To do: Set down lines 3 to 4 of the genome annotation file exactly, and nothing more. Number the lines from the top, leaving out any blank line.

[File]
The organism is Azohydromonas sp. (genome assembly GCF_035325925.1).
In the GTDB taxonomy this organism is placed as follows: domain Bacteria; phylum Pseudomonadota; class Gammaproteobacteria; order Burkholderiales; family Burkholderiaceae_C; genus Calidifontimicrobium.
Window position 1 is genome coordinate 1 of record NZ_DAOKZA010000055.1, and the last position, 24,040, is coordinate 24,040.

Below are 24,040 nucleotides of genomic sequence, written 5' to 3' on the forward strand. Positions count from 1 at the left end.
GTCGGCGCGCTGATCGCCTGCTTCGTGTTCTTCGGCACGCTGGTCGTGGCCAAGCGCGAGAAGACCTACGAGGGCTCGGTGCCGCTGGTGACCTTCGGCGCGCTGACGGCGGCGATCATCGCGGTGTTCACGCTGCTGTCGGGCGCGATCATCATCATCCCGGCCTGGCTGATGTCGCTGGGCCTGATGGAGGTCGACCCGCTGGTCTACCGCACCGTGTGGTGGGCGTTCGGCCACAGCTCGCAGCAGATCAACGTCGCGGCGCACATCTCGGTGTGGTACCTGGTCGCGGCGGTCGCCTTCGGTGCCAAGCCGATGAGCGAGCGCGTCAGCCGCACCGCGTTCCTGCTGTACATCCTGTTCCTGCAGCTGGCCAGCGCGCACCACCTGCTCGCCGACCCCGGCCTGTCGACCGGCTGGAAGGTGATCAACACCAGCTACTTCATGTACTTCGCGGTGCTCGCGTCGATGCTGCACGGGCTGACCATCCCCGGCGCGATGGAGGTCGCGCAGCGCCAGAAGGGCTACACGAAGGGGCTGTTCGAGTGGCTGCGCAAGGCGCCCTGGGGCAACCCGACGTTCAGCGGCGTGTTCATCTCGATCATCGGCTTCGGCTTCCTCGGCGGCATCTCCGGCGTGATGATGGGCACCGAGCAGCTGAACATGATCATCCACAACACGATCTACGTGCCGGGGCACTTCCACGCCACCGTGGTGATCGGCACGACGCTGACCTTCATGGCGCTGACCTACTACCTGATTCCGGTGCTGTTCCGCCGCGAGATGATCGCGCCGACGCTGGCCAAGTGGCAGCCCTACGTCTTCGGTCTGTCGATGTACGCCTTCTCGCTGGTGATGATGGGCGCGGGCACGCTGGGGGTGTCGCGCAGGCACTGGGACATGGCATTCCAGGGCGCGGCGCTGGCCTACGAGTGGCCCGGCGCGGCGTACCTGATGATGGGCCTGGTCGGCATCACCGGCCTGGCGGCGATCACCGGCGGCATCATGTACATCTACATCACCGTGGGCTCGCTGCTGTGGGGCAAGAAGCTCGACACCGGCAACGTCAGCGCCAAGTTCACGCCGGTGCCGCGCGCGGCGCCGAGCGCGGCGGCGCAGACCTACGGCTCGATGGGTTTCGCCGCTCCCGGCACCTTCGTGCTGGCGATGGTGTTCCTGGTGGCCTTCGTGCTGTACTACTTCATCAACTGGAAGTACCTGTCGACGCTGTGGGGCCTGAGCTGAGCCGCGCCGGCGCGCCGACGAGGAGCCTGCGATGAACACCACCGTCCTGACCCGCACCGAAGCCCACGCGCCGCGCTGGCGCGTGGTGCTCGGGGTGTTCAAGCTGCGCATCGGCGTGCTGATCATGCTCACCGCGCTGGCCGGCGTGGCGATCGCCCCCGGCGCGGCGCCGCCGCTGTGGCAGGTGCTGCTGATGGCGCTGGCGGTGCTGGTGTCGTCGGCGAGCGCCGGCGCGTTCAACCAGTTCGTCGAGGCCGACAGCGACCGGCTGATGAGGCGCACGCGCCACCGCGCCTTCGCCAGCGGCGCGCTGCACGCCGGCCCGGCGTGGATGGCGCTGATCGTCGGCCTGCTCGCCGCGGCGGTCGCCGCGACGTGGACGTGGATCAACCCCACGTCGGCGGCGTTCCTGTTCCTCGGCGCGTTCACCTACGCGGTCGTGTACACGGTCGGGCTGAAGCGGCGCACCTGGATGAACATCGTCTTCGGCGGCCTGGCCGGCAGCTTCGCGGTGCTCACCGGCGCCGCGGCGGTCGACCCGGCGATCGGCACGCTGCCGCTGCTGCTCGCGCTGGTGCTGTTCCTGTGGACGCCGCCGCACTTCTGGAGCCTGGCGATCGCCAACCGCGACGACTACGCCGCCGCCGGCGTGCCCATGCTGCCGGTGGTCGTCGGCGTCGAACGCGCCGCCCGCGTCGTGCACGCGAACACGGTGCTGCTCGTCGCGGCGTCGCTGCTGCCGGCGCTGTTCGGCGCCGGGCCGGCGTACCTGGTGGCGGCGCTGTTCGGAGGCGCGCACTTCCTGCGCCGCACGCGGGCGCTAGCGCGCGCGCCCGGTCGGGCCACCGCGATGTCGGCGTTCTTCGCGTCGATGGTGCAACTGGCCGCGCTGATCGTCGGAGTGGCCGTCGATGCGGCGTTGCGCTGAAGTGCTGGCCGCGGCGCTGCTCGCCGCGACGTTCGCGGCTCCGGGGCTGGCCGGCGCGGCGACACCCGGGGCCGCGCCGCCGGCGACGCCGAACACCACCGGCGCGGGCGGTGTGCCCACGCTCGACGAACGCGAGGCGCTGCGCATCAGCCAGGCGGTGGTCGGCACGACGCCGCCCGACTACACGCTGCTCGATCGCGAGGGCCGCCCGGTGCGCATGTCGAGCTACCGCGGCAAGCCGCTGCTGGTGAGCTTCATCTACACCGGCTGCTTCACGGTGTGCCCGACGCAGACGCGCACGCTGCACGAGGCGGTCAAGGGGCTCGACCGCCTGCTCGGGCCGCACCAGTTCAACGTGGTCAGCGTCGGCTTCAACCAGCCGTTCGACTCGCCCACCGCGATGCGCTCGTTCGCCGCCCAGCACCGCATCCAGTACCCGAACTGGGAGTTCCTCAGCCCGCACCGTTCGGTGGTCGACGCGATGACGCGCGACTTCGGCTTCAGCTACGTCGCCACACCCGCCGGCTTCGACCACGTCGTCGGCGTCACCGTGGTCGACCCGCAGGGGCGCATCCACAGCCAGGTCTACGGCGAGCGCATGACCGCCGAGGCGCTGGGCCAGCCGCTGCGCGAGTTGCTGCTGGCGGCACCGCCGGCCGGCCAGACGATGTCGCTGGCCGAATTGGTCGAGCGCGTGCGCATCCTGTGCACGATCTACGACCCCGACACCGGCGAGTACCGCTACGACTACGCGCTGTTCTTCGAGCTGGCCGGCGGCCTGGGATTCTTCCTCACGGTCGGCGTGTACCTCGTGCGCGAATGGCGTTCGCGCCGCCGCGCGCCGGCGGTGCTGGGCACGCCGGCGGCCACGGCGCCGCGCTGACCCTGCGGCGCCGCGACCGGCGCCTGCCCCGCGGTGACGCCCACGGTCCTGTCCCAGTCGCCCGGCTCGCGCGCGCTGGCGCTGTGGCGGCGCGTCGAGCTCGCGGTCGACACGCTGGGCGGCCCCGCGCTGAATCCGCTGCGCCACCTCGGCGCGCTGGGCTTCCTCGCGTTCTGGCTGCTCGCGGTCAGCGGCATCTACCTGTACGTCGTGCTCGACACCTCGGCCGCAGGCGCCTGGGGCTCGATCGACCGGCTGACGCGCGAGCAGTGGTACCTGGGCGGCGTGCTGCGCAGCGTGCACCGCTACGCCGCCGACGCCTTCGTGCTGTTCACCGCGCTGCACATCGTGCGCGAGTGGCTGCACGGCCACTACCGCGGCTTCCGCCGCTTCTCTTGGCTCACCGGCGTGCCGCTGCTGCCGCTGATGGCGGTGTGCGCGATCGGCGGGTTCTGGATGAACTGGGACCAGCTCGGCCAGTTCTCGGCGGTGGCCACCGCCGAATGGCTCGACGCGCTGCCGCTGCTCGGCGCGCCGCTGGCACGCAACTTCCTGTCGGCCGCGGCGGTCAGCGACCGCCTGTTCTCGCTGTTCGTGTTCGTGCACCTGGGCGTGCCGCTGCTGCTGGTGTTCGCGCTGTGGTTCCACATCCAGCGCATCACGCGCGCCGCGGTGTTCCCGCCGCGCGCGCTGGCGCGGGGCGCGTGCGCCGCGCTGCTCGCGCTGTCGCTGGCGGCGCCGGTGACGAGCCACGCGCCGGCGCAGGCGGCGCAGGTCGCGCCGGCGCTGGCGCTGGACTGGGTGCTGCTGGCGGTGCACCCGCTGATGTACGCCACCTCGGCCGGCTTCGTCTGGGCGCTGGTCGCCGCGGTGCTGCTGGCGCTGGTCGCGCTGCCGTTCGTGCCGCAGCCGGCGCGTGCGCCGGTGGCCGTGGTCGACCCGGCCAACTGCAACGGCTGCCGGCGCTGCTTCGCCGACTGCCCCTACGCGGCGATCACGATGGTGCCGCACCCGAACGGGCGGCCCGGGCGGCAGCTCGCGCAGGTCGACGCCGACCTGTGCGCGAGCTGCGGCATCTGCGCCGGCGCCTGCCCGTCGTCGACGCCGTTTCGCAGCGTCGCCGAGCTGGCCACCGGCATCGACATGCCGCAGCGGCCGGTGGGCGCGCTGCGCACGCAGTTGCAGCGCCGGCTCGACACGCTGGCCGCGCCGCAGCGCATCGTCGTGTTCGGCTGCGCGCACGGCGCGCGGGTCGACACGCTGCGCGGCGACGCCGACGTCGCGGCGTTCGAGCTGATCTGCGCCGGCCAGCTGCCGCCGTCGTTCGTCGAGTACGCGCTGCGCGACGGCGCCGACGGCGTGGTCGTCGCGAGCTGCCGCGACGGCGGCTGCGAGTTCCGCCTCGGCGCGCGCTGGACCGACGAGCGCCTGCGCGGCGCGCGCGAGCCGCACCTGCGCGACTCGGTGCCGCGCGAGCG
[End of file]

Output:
Window position 1 is genome coordinate 1 of record NZ_DAOKZA010000055.1, and the last position, 24,040, is coordinate 24,040.

Below are 24,040 nucleotides of genomic sequence, written 5' to 3' on the forward strand. Positions count from 1 at the left end.